Today Guaidó is overshadowed by moderate opposition forces who are pulling together to confront the pandemic. For example, opposition leader Claudio Fermín (Solutions for Venezuela, SPV), who supports the path of dialogue and elections, issued a statement on March 16: “We call the political factors in dispute, above all those trapped in a war to the death on account of polarization, to a political truce, that suspends the permanent conflict to give priority to dealing with the pandemic in national unity.” (12)
Venezuela acts against the pandemic with one hand tied behind its back
Venezuela has not been taking the pandemic lightly. There are presently 33 confirmed cases of coronavirus infection. The Maduro administration has acted decisively in the face of the crisis, including the launch of an education campaign, the implementation of a country wide quarantine (13), and an effort to equip designated hospitals to treat possible infected patients. All these efforts are underway despite a scarcity of medical equipment and supplies exacerbated by the sanctions. Maduro is starting out with one hand tied behind his back by the economic war against his country. But Venezuela is not alone. This South American nation is presently receiving technical and material medical assistance from Russia, China and Cuba and is armed with a limited but vitally important supply of the Cuban drug interferon alfa 2b. (14) Executive Vice President of Venezuela, Delcy Rodríguez, has been in contact with UN officials as well as the Pan American Health Organization to obtain testing kits and other supplies and to “reinforce planning and coordination of preventive measures to avoid the spread of Coronavirus Covid-19.” (15) This assistance is urgently needed, but the lifting of US sanctions would alleviate serious obstacles to meeting the challenges of this crisis.
States define their national character in the midst of a pandemic
Each state is defining its national character on the world stage in terms of its collective responsibility for human life on the planet in the face of the pandemic. China has risen to the occasion. While China’s initial suppression of medical professionals who were making credible reports about the emergence of the coronavirus is deplorable,(16) China now plays a leading role in the worldwide fight against the coronavirus, offering assistance to other nations regardless of ideological differences. It has also taken issue with US efforts to strangle non-compliant economies:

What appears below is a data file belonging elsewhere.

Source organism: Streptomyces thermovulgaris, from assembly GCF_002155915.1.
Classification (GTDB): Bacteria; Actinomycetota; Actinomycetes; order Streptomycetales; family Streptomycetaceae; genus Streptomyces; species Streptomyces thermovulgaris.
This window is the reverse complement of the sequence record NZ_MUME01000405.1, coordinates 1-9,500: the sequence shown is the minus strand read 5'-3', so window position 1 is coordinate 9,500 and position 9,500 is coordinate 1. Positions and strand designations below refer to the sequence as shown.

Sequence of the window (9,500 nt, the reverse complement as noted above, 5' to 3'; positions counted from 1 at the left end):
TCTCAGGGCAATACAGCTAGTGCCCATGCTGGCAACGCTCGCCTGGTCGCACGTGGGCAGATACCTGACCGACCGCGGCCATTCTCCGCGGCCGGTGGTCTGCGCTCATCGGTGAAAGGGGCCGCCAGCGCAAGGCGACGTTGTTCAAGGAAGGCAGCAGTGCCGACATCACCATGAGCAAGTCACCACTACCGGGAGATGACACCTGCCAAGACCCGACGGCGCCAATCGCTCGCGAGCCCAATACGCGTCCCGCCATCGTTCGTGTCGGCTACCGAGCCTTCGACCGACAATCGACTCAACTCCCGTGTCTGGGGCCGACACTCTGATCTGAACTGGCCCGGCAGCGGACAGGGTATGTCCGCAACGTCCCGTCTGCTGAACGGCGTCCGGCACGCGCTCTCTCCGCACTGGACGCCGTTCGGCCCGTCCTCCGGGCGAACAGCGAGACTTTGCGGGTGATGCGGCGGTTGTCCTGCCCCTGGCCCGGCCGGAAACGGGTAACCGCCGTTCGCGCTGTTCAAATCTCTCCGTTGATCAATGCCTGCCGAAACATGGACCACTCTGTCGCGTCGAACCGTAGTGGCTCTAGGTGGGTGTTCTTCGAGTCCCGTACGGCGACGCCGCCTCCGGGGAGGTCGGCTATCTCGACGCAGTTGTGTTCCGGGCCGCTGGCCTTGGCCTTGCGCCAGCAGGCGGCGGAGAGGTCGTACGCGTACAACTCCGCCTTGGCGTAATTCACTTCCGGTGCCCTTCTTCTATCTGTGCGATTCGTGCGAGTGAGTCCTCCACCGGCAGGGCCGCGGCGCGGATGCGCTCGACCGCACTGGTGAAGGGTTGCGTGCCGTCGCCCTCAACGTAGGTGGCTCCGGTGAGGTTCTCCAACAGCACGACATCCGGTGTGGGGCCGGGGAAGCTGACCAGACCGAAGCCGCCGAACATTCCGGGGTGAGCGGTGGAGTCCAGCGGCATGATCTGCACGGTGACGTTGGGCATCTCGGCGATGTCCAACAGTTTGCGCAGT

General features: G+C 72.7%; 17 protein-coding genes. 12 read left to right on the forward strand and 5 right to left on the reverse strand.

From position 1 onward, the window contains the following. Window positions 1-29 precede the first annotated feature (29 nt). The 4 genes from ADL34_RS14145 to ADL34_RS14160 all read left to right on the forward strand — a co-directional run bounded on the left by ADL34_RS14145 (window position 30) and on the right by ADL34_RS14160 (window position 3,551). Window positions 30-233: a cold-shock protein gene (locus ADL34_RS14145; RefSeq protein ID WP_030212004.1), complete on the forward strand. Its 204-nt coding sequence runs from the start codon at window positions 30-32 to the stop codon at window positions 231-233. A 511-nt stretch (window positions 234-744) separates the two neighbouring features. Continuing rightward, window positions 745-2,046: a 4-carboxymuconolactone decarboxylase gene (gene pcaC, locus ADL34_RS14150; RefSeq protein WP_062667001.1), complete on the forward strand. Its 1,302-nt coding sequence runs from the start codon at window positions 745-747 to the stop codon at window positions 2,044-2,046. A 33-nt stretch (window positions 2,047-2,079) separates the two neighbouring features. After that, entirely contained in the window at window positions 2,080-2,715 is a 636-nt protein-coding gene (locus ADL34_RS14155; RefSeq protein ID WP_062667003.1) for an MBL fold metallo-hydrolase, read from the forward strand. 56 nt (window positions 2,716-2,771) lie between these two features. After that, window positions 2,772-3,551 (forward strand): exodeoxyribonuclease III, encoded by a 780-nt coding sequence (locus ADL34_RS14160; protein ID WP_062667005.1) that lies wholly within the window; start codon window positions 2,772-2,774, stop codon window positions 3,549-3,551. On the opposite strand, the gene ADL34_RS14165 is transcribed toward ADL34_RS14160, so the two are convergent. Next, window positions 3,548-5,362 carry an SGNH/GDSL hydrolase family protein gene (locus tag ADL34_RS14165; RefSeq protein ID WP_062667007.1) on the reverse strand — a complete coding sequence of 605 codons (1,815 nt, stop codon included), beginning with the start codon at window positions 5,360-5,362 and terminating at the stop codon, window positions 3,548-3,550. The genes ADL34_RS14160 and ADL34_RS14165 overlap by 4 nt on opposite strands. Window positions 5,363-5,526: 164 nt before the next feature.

“The practice of the US of continuing with sanctions against Venezuela while countries around the world struggle together against the new pandemic . . . goes against the basic human spirit,” said Geng Shuang, spokesperson for China’s Ministry of Foreign Affairs. (17)
Cuba has also risen to the occasion. And this is in keeping with its traditional leadership in training health professionals and providing medical assistance to countries in the global south.
Cuba has played an important role in China’s treatment of COVID-19 patients and both nations continue to provide material and professional medical assistance not only in underdeveloped countries, but in Europe as well. Yesterday Cuba, at the request of the UK government, authorized the cruise ship MS Braemar, which carries a number of travellers who are infected with the coronavirus, to dock in Cuba’s port, after being turned away by several other Caribbean countries. (18) Cuba will arrange for the safe return of the travellers, following World Health Organization and Cuban Ministry of Health protocols, to the UK.
The Cuban Embassy in Italy issued a statement on March 15 urging that “These are times in which understanding and sensibility should prevail over any other cause. The challenge faces all of humanity, without distinctions. Only social responsibility, the joint effort of everyone and international collaboration will help bring about a solution, in the shortest possible time, to the health, social and economic situation caused by the Coronavirus pandemic.” (19)
This is an opportune moment for Washington to end the embargo against Cuba and join forces against the coronavirus. Year after year the United Nations votes overwhelmingly against the embargo, yet Washington’s policy towards Cuba is still held hostage to an extreme right wing lobby that does not forgive the fierce independence and socialist form of governance on the island.
Bernie Sanders dared to open a breach in the narrative that demonizes the Cuban revolution by pointing to Cuba’s gains in health care and education. But he could have gone further. It is important for progressive forces to draw the contrast between the broken for profit system that excludes millions of people from receiving quality health care in the US and those nations, like Cuba and European social democracies, where healthcare is a human right.
In the name of defending human life and putting diplomacy over necropolitics, the Trump administration ought to end the sanctions against Venezuela, Cuba, and Iran. These nations seek relations with the United States based on mutual respect and sovereign equality. All peoples of the world would benefit from cooperation and peace rather than aggression and economic warfare in the common cause of fighting the coronavirus pandemic, and, in the long term, building a world “in which many worlds can fit.”